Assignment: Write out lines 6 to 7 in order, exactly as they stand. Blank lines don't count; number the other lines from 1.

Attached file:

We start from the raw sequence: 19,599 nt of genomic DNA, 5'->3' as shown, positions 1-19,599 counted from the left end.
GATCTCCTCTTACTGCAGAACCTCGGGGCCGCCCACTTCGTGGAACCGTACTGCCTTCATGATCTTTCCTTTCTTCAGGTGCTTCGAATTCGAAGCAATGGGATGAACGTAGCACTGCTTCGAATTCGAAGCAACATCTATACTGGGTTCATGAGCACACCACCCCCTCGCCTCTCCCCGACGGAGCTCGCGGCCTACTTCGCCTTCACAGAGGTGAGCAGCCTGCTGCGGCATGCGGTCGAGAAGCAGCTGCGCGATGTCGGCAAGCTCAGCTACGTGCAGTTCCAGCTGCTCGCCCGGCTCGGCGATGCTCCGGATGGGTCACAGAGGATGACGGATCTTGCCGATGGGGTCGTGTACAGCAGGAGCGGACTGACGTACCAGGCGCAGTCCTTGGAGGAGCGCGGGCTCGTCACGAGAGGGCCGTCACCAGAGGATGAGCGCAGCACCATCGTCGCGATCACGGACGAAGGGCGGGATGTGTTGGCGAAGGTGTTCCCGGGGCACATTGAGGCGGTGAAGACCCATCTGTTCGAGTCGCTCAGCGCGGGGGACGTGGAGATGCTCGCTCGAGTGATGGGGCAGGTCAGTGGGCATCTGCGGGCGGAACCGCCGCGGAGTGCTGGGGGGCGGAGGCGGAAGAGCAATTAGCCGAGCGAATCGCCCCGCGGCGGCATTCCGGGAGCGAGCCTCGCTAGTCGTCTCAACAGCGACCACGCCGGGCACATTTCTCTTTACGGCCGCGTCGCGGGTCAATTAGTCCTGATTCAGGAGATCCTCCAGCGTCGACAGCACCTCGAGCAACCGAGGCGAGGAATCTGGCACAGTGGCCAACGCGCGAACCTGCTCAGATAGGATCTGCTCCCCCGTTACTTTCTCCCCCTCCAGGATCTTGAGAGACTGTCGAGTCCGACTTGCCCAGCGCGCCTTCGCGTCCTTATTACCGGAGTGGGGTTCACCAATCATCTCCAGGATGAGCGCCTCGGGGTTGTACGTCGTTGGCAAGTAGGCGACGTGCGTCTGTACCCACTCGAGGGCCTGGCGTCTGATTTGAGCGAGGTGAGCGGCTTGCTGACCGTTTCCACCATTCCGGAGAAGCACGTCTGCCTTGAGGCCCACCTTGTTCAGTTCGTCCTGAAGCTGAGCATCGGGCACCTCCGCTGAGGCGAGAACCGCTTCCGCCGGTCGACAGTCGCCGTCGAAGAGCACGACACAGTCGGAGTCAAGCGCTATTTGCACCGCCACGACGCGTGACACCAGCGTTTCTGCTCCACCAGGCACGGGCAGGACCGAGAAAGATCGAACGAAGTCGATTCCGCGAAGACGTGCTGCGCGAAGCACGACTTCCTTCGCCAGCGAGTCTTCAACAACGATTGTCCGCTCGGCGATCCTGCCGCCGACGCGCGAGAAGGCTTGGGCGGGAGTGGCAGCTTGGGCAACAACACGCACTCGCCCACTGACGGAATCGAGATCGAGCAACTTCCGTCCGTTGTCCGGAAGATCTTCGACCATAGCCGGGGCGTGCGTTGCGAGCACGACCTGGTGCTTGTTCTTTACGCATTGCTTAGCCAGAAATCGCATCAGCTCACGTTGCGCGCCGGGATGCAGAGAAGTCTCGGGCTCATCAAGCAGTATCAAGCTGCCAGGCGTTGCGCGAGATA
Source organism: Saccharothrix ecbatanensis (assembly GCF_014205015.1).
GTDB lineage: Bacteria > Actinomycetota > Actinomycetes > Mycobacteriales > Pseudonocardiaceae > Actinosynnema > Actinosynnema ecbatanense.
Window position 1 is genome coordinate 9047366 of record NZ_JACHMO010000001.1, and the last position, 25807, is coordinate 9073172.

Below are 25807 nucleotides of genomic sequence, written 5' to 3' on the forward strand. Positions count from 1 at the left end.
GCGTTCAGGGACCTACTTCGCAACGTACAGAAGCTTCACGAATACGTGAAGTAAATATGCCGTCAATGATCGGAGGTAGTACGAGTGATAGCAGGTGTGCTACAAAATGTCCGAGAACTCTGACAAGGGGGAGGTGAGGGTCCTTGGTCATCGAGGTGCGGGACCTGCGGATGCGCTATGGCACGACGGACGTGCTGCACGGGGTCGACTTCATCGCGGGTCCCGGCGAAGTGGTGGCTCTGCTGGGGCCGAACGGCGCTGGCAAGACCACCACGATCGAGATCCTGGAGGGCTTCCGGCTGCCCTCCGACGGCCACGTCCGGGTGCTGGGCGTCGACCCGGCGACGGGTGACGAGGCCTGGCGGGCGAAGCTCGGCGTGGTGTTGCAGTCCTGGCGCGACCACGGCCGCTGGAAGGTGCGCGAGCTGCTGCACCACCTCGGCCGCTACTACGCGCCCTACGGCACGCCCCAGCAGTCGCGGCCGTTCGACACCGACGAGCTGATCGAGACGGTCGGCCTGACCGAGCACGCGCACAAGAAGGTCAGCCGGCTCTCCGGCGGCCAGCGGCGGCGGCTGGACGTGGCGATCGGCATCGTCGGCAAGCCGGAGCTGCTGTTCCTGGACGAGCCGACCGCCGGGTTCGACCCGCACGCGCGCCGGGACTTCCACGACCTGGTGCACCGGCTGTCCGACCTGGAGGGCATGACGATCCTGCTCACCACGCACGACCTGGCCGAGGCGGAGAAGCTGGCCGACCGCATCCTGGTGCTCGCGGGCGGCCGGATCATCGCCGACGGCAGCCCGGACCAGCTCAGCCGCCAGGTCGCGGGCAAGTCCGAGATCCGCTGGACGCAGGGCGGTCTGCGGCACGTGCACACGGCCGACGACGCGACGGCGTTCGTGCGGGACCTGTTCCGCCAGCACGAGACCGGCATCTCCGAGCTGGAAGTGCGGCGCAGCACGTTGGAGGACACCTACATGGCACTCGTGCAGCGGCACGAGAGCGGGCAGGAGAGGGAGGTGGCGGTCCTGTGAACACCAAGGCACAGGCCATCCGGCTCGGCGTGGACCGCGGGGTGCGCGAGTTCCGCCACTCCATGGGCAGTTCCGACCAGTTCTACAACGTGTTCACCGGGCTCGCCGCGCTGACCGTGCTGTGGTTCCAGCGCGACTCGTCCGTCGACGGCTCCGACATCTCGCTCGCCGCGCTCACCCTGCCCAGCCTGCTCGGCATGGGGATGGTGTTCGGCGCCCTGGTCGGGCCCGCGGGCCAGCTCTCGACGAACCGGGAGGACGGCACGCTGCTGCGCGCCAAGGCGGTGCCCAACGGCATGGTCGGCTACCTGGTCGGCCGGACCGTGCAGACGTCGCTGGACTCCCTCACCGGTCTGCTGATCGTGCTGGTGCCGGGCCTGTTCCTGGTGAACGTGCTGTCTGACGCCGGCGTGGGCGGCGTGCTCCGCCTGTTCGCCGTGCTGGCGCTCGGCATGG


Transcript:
Below are 25807 nucleotides of genomic sequence, written 5' to 3' on the forward strand. Positions count from 1 at the left end.
GCGTTCAGGGACCTACTTCGCAACGTACAGAAGCTTCACGAATACGTGAAGTAAATATGCCGTCAATGATCGGAGGTAGTACGAGTGATAGCAGGTGTGCTACAAAATGTCCGAGAACTCTGACAAGGGGGAGGTGAGGGTCCTTGGTCATCGAGGTGCGGGACCTGCGGATGCGCTATGGCACGACGGACGTGCTGCACGGGGTCGACTTCATCGCGGGTCCCGGCGAAGTGGTGGCTCTGCTGGGGCCGAACGGCGCTGGCAAGACCACCACGATCGAGATCCTGGAGGGCTTCCGGCTGCCCTCCGACGGCCACGTCCGGGTGCTGGGCGTCGACCCGGCGACGGGTGACGAGGCCTGGCGGGCGAAGCTCGGCGTGGTGTTGCAGTCCTGGCGCGACCACGGCCGCTGGAAGGTGCGCGAGCTGCTGCACCACCTCGGCCGCTACTACGCGCCCTACGGCACGCCCCAGCAGTCGCGGCCGTTCGACACCGACGAGCTGATCGAGACGGTCGGCCTGACCGAGCACGCGCACAAGAAGGTCAGCCGGCTCTCCGGCGGCCAGCGGCGGCGGCTGGACGTGGCGATCGGCATCGTCGGCAAGCCGGAGCTGCTGTTCCTGGACGAGCCGACCGCCGGGTTCGACCCGCACGCGCGCCGGGACTTCCACGACCTGGTGCACCGGCTGTCCGACCTGGAGGGCATGACGATCCTGCTCACCACGCACGACCTGGCCGAGGCGGAGAAGCTGGCCGACCGCATCCTGGTGCTCGCGGGCGGCCGGATCATCGCCGACGGCAGCCCGGACCAGCTCAGCCGCCAGGTCGCGGGCAAGTCCGAGATCCGCTGGACGCAGGGCGGTCTGCGGCACGTGCACACGGCCGACGACGCGACGGCGTTCGTGCGGGACCTGTTCCGCCAGCACGAGACCGGCATCTCCGAGCTGGAAGTGCGGCGCAGCACGTTGGAGGACACCTACATGGCACTCGTGCAGCGGCACGAGAGCGGGCAGGAGAGGGAGGTGGCGGTCCTGTGAACACCAAGGCACAGGCCATCCGGCTCGGCGTGGACCGCGGGGTGCGCGAGTTCCGCCACTCCATGGGCAGTTCCGACCAGTTCTACAACGTGTTCACCGGGCTCGCCGCGCTGACCGTGCTGTGGTTCCAGCGCGACTCGTCCGTCGACGGCTCCGACATCTCGCTCGCCGCGCTCACCCTGCCCAGCCTGCTCGGCATGGGGATGGTGTTCGGCGCCCTGGTCGGGCCCGCGGGCCAGCTCTCGACGAACCGGGAGGACGGCACGCTGCTGCGCGCCAAGGCGGTGCCCAACGGCATGGTCGGCTACCTGGTCGGCCGGACCGTGCAGACGTCGCTGGACTCCCTCACCGGTCTGCTGATCGTGCTGGTGCCGGGCCTGTTCCTGGTGAACGTGCTGTCTGACGCCGGCGTGGGCGGCGTGCTCCGCCTGTTCGCCGTGCTGGCGCTCGGCATGG